Ghana’s President Nana Akufo-Addo and NMG Chairman Wilfred Kiboro admire an elephant carving.
Speaking during the Third edition of the Kusi Ideas Festival in Accra, Ghana, Dr Sylvia Vito, the SAFRICA HEAD – Acceleration South Africa, Sub Sahara Africa, French Africa at AstraZeneca said that as much African governments have done better in vaccinating their populations, there are as still room to do more in the fight against Covid-19 in the continent.
“We have to recognise the efforts done by governments. It’s been tough and the challenges a year later have exposed the vulnerability of the continent, we can still do better,” Dr Vito said.
AstraZeneca has managed to offer two thirds of vaccines to third world countries with 45 million coming to Africa. Others include those from Moderna and Johnson & Johnson among others.
“We started well but with the Indian ban on vaccine exports, the vaccination campaign in developing countries slowed down. In the last two months, we have delivered 17.5 million vaccines across Africa,” she said.
According to Africa CDC, under 10 per cent of the continents population has been fully vaccinated, against a target of 40 per cent as per the World Health Organization (WHO). The low vaccination numbers have been attributed to poor vaccine access coupled with apathy driven by myths and fears.
“Yes we do have barriers as a content. But we also have to appreciate the efforts made and so much to ensure the vulnerable aren’t exposed. As scientists, we can confirm that the latest variant is still within the containment of the testing and vaccines available,” Dr Vito said.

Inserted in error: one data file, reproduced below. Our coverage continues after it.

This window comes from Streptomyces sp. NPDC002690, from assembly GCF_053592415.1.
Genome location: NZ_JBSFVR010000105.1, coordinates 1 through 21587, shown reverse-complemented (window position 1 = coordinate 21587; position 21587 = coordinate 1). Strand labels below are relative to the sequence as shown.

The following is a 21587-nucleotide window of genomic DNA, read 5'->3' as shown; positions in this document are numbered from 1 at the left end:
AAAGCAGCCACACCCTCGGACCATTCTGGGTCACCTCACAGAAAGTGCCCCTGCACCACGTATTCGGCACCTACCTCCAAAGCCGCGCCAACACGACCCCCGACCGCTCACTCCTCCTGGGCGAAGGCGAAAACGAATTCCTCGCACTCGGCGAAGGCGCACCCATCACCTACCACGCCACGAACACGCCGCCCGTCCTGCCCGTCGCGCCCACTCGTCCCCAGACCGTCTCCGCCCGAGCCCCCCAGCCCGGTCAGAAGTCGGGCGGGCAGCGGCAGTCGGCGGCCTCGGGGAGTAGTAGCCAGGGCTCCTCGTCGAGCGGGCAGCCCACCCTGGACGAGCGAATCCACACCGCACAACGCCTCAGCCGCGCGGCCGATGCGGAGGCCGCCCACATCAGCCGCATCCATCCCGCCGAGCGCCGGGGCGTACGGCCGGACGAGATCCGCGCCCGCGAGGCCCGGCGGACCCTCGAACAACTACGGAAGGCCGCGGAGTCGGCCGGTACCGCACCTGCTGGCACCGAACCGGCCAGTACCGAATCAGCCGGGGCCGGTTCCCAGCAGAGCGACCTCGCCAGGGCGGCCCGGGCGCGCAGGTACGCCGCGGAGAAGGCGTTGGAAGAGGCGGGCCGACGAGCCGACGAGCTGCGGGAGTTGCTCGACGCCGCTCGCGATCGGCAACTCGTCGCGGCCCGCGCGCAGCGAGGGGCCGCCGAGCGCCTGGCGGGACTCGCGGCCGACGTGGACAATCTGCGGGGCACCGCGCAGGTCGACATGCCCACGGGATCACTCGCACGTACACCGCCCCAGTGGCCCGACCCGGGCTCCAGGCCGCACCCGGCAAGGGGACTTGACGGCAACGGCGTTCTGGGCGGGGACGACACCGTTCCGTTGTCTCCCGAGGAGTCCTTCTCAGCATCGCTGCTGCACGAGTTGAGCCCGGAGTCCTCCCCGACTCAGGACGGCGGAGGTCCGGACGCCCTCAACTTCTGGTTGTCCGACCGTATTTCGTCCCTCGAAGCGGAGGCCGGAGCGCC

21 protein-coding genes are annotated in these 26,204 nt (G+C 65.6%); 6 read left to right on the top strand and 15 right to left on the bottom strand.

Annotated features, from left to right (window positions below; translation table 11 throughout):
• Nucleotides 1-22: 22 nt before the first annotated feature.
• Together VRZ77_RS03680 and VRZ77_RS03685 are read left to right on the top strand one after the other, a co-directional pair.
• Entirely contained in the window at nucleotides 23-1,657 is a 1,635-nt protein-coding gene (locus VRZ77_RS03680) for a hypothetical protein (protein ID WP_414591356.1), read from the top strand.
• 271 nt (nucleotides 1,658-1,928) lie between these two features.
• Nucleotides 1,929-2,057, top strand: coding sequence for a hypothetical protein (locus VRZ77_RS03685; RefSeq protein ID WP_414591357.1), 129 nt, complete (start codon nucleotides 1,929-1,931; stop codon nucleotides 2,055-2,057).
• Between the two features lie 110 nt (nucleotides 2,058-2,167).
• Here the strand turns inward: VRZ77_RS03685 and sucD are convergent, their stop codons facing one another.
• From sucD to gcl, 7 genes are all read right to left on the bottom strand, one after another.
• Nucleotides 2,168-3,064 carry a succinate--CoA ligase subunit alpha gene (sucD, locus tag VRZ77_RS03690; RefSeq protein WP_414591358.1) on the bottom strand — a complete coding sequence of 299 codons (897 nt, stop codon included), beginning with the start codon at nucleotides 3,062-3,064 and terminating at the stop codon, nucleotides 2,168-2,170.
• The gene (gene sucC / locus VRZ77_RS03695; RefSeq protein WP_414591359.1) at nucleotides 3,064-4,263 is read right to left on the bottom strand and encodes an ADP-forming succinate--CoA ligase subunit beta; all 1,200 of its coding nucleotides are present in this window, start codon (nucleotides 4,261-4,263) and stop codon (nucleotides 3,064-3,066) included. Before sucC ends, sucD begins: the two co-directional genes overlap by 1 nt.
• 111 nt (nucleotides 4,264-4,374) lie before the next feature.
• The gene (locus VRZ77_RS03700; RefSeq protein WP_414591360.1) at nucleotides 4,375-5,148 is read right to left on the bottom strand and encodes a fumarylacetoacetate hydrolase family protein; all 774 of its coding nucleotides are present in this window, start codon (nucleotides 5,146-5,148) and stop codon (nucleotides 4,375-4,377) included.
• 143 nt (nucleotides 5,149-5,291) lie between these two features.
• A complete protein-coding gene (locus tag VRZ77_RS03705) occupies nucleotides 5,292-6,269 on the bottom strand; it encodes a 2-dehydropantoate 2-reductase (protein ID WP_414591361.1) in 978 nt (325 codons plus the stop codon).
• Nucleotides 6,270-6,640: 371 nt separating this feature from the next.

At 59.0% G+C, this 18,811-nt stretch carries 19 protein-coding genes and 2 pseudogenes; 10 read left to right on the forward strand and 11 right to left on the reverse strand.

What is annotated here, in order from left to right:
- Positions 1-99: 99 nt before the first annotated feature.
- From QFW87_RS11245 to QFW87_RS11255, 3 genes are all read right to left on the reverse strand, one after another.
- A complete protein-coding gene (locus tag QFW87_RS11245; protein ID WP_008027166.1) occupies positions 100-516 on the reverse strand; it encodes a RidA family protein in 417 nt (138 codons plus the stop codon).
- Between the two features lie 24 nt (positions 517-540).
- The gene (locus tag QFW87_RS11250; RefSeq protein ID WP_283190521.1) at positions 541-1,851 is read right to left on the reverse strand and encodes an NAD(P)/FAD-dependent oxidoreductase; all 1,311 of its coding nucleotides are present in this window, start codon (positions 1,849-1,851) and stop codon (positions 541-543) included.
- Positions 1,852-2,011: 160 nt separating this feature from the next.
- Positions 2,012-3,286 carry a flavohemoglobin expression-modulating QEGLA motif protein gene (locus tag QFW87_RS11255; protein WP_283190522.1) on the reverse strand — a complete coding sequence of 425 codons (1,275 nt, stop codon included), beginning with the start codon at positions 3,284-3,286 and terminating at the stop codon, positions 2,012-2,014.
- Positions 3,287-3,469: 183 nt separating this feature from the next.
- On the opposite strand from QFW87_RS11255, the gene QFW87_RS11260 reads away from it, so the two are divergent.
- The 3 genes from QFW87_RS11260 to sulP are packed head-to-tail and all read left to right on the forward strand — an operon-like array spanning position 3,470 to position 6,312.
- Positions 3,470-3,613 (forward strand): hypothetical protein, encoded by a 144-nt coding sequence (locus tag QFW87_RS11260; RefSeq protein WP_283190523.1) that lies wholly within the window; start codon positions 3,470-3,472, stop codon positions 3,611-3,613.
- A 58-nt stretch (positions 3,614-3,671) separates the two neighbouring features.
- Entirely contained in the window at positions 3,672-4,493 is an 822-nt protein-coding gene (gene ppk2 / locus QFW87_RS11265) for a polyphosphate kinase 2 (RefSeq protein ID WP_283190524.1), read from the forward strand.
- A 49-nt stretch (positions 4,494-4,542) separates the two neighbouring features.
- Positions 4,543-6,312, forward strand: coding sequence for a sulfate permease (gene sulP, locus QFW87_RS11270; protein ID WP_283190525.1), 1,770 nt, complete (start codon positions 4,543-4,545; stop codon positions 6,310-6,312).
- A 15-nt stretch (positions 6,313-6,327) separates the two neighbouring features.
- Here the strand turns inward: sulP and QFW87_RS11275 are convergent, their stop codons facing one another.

She added: “We need to see at least 40 per cent vaccinated before we even think of booster shots. The booster conversation isn’t something Africa should even have. Instead, the continent should get its attention at getting as many adults as possible to be vaccinated.”
Dr. John Mark Bwanika, the Director of Operations Rocket Health Africa said that Covid-19 has shown that Africa needs to move much faster.
“The pandemic has given us a boost to improve our health infrastructure. We need to pick lessons from unique vaccination rollouts across Africa with model countries like Rwanda having a lot to be emulated. We have seen misunderstandings in the rollout that slowed the process but now the drive is picking up,” Dr Bwanika said.
Mr Charles Abugre, a member of the programme advisory committee at Christian Aid lamented the cost of vaccine acquisition for the continent.
“We are paying far more for the vaccines than the rich countries. At $10 a dose, that’s too much for the continent to bear. This is despite the huge costs of the vaccines,” Mr Abugre said.
He added; “We recognise the need for the vaccine forms to make a return for investment but there must me a limit. Vaccines economics demand that we must aggressively support governments that seek to manufacture vaccines to make this affordable.”
The panelist also slammed the West over the current vaccine politics, which they said was a repeat to the 1990s’ HIV/Aids ARVs access fight.
“There is a vaccine apartheid against Africa and we need vaccine justice. At this point, we need to retain every dollar to invest within the continent. And that’s why we must ask for low vaccination costs,” Mr Abugre said.
“Western countries have failed to live to their words. We were told no one is safe until we all are fully vaccinated and yet we see vaccine hoarding which puts us at a bad position. How then do we achieve the numbers when we don’t have the support to access vaccines?,” he asked.
The panelist also waded I to the current afrophobia that has seen parts of Southern Africa red listed by over 30 countries over the latest Omnicron variant. He termed this as ‘unfortunate and illogical.”
“Any form of virus will always mutate, the closure of borders has less to do with science but political. We are proud of what the scientists did. Mutations happen but we should be okay that omicron is not an escapable variant-from testing and vaccination,” Dr Vito said.